A special type of aurora, draped east-west across the night sky like a glowing pearl necklace, is helping scientists better understand the science of auroras and their powerful drivers out in space.
Known as auroral beads, these lights often show up just before large auroral displays, which are caused by electrical storms in space called substorms. Until now, scientists weren’t sure if auroral beads are somehow connected to other auroral displays as a phenomenon in space that precedes substorms, or if they are caused by disturbances closer to Earth’s atmosphere.
But powerful new computer models, combined with observations from NASA’s Time History of Events and Macroscale Interactions during Substorms – THEMIS – mission, have provided the first direct evidence of the events in space that lead to the appearance of these beads and demonstrated the important role they play in our local space environment.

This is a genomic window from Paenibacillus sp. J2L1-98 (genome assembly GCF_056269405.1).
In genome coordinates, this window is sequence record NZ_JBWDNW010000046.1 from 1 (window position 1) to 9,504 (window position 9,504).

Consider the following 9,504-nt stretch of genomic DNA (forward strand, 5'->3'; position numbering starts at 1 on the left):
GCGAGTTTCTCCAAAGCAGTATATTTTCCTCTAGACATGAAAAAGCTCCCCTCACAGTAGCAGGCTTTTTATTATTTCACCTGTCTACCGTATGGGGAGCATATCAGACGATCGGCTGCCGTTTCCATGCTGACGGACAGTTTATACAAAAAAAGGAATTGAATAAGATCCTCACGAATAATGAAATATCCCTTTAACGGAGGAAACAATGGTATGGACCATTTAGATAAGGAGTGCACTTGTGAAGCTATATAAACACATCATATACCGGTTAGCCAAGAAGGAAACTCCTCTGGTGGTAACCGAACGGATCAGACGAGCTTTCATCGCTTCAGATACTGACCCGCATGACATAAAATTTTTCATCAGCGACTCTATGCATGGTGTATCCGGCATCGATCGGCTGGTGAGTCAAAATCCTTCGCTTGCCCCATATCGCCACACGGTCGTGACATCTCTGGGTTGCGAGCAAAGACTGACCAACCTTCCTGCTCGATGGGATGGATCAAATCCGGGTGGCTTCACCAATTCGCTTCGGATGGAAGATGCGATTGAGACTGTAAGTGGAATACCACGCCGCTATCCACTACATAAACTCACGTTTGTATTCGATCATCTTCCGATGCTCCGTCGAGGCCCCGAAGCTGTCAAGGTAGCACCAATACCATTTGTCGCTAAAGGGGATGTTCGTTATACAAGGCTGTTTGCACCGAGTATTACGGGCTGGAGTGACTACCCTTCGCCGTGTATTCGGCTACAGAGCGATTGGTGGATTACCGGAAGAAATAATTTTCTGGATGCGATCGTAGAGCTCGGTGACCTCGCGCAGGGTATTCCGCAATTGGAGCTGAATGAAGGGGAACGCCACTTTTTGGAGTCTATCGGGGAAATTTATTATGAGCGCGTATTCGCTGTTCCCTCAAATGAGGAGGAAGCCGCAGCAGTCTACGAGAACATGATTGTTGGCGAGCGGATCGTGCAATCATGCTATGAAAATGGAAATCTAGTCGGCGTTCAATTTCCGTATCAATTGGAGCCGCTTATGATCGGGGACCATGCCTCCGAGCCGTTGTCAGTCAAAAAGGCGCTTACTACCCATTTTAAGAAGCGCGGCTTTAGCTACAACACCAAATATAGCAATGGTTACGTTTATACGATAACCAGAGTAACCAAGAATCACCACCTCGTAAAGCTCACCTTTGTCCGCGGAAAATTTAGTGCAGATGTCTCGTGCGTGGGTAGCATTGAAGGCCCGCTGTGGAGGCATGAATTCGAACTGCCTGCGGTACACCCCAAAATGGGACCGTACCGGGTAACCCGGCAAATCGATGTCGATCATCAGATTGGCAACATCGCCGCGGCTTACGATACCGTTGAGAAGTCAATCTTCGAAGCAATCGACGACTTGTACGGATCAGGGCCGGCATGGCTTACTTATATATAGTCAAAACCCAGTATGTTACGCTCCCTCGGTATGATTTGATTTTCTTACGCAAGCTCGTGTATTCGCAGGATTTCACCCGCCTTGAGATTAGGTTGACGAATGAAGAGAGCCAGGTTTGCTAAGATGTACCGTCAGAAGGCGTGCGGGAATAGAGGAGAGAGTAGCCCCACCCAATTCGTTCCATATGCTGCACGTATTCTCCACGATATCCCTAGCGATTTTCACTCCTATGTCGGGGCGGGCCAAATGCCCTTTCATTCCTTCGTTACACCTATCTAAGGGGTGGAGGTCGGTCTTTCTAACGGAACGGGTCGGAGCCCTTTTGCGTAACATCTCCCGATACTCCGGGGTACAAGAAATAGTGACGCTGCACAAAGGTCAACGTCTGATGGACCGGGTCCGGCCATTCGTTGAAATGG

Read more: https://www.nasa.gov/feature/aurora-m…
Music: “Intrigues and Plots” and “Repetitive Motion” by Laurent Dury [SACEM] from Universal Production Music
Video credit: NASA’s Goddard Space Flight Center
Joy Ng (USRA): Lead Producer
Mara Johnson-Groh (SESDA): Producer
Kareem Sorathia (JHUAPL): Scientist
Slava Merkin (JHUAPL): Scientist
Evgeny Panov (OAW): Scientist
This video is public domain and along with other supporting visualizations can be downloaded from NASA Goddard’s Scientific Visualization Studio at: https://svs.gsfc.nasa.gov/13687